The reign of NBA Commissioner David Stern will come to an end on February 1st, 2014 after 30 years, it has been confirmed.
Stern, 70, will hand over the role to the present deputy Adam Silver.
It certainly hasn't been easy for Stern as he now heads for retirement and some might wonder how much effort he will put in to his current role from now, knowing that in under two years, it will come to an end.
Whatever you may think of Stern, who has been accused of rigging the 1985 NBA Draft, votoed a Chris Paul to the Los Angeles Lakers trade because of "basketball reasons", been through four lockouts and even introduced a new "microfibre" basketball which lasted all of around three months, he has changed the way we think about basketball forever.
Stern has made basketball the global power it is today - it's the reason we can watch the NBA, Euroleague and international games on the television - and now on the internet. Stern, along with FIBA created the idea of having the Dream Team compete at the Olympics and the fallout from Barcelona 1992 made basketball the national power it is now.
The overall revenue has soared with Stern at the helm with the expansion from 23 teams to 30 and he has also developed the women's game with his help in giving birth to the WNBA, which brings in just as many fans than a regular season NBA fixture.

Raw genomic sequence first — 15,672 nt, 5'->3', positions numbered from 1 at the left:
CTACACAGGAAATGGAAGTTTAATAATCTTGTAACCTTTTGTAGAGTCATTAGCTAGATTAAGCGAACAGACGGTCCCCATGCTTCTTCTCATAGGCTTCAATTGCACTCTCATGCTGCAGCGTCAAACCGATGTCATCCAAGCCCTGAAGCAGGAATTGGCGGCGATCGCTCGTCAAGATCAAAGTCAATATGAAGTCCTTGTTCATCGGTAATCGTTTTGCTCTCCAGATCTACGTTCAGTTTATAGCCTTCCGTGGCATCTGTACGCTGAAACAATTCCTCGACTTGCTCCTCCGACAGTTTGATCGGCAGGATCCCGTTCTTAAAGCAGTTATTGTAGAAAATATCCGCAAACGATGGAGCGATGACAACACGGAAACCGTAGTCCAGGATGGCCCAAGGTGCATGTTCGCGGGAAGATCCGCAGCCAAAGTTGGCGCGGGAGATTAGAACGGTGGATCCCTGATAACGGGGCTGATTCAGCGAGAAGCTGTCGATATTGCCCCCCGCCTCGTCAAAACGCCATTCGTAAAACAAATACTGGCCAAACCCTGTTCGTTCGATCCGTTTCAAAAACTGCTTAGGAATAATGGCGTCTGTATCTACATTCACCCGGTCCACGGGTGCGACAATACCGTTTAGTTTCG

Despite all his hard work in making basketball what it is, Stern admits that his greatest accomplishment of all is grooming Deputy Commissioner Adam Silver to become one of basketball's most powerful names.
Silver, 50, has been a Commissioner in training for nearly six years and has worked for the NBA for around 20 years. Stern gave him the lead role in negotiating the challenging collective bargaining agreement with the players' union that was settled 11 months ago after the lockout cancelled 16 games of the 2011/12 NBA season.
While the shoes will be hard to fill, Silver looks forward to making the NBA grow even more and said that he was "honoured" and "thrilled" to be named as Stern's successor.
NBA legend and ESPN analyst Magic Johnson took to Twitter by calling Stern "the greatest commissioner in all of sports".
The vast majority of the basketball world will agree to that.